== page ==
I am flying today to Salt Lake City, Utah to address the ninth World Congress of Families this week. I will be one of many international plenary speakers. From there, I will be traveling to Iowa for personal and family reasons, and finally to Washington, D.C. for an important engagement. This should give Sen. Grace Poe Llamanzares and her political camp some respite from nagging questions raised in this space about her unconstitutional presidential run, although not necessarily from any action by the Commission on Elections on my disqualification suit against her, and the two other petitions for the cancellation of her certificate of candidacy, filed by lawyer Estrella Elamparo and political science professor Antonio Contreras.
I am told the Comelec could act on these petitions in the next few days. For this reason, I have authorized my lawyer Manuelito Luna to represent me in my absence.
But I am afraid the Llamanzares issue may have been overshadowed by something more urgent.
A front-page commentary in The Sunday Times yesterday, authored by former Defense Secretary and National Security Adviser Norberto Gonzales, may have shifted public attention and discussion from what promises to be a meaningless and completely manipulated presidential election to the need of a meaningful peaceful revolution.
The Gonzales paper (Revolution Now?) foresees the inevitable failure of the forthcoming elections, and the outbreak of popular passions as a consequence. At which point, there would be need to prevent vested interests from taking over and for some responsible group to direct mass action for the required authentic change.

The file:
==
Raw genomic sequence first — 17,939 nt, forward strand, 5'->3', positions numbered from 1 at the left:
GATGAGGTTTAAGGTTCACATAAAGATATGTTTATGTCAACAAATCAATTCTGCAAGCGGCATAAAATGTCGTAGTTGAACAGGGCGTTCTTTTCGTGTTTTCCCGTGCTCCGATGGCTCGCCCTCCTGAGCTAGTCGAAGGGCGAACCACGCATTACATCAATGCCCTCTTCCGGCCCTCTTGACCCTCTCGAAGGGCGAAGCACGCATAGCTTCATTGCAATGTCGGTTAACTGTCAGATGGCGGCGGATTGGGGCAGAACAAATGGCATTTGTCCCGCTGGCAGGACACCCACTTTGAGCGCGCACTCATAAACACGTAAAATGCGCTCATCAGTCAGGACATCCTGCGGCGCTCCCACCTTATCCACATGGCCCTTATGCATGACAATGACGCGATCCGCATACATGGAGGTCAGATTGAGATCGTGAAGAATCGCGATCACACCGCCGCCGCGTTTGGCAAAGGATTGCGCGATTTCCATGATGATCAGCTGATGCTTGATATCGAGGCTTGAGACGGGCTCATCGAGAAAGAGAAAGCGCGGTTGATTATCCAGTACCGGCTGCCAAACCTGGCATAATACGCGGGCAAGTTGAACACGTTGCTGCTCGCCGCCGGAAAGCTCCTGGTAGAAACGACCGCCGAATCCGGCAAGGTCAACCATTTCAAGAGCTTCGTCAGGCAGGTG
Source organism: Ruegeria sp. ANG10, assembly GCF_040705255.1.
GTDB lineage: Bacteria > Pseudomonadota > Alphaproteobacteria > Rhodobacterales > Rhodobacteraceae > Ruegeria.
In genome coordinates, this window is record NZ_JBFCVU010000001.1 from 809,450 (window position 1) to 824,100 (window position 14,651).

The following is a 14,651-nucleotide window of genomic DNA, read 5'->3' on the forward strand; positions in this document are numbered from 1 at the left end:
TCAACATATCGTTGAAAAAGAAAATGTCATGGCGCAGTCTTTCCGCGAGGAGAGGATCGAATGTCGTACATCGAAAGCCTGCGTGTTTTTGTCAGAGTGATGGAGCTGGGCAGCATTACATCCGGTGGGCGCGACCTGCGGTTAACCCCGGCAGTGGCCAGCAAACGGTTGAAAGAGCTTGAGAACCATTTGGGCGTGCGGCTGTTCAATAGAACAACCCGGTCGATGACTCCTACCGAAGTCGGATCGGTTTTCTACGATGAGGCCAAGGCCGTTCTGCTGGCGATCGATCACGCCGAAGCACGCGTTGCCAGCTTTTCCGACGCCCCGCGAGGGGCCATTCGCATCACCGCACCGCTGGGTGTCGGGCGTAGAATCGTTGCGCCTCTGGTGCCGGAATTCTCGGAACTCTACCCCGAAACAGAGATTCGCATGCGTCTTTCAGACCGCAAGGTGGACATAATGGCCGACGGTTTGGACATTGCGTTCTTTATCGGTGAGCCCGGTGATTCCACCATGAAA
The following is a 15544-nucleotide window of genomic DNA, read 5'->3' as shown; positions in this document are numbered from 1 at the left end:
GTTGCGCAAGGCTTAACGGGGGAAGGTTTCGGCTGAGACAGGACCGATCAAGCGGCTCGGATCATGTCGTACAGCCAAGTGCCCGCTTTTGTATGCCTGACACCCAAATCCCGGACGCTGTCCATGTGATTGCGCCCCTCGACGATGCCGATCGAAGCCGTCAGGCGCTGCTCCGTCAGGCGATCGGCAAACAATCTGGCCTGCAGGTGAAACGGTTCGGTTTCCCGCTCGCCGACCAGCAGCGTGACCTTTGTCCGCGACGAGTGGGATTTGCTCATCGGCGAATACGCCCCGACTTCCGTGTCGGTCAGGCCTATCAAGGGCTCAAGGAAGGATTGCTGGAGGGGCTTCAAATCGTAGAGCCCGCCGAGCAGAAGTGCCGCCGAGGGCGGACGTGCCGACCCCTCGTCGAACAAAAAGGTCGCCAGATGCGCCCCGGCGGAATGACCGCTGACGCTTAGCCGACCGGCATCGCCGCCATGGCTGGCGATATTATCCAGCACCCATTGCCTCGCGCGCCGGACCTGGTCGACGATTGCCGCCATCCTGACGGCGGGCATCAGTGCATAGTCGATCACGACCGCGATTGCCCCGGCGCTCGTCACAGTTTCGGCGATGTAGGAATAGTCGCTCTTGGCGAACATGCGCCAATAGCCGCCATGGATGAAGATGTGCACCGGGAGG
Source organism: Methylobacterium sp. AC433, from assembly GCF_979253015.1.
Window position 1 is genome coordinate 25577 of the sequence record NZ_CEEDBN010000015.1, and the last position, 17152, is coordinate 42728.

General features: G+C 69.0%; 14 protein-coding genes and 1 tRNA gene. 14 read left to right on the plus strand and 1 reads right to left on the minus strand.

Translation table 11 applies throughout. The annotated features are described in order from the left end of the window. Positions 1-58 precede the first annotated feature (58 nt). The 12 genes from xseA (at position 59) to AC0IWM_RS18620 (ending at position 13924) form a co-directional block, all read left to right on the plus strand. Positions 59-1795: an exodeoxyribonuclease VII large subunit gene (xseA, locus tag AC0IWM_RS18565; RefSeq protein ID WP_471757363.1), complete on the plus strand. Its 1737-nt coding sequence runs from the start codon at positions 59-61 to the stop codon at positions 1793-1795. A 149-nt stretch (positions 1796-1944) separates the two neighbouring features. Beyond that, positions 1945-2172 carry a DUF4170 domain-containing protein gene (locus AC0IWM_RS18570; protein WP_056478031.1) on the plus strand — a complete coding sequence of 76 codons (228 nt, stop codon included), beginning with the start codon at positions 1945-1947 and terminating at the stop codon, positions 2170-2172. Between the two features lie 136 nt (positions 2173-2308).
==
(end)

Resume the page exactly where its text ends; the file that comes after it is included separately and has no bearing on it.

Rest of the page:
This is a role that the National Transformation Council has defined for itself since it first revealed itself at its first general assembly which issued the Lipa Declaration on Aug. 27, 2014. This was restated in the Gonzales paper.
In the face of the utter destruction of all our political and social institutions, and the unmitigated collapse of the constitutional order, as evidenced in part by Mrs. Llamanzares’s persistence as a so-called “popular personality” to run for president, despite her constitutional ineligibility, we need to discard not just the outgoing regime but above all the failed political system.
We therefore need a non-partisan political mechanism to provide the transition from the failed system to the new one. The NTC believes a caretaker government, made up of carefully selected individuals with unblemished public records, from the various strategic sectors, and acting under the unerring watch and guidance of the nation’s moral and spiritual leaders, while representing a cross-section of the interests of the Filipino people, could provide this transitory mechanism.
One year ago, this seemed to be a Utopian idea. But as the political system continues to deteriorate while we enter the active presidential campaign season, the premises and proposals advanced by the NTC tend to gain greater validity and support from the ground. In fact, it now appears that the earlier pronouncements by erstwhile presidential aspirant Davao Mayor Rodrigo Duterte, that he wanted to run for president because he wanted to declare a “revolutionary government,” appears to have been inspired by the NTC analysis and formulation.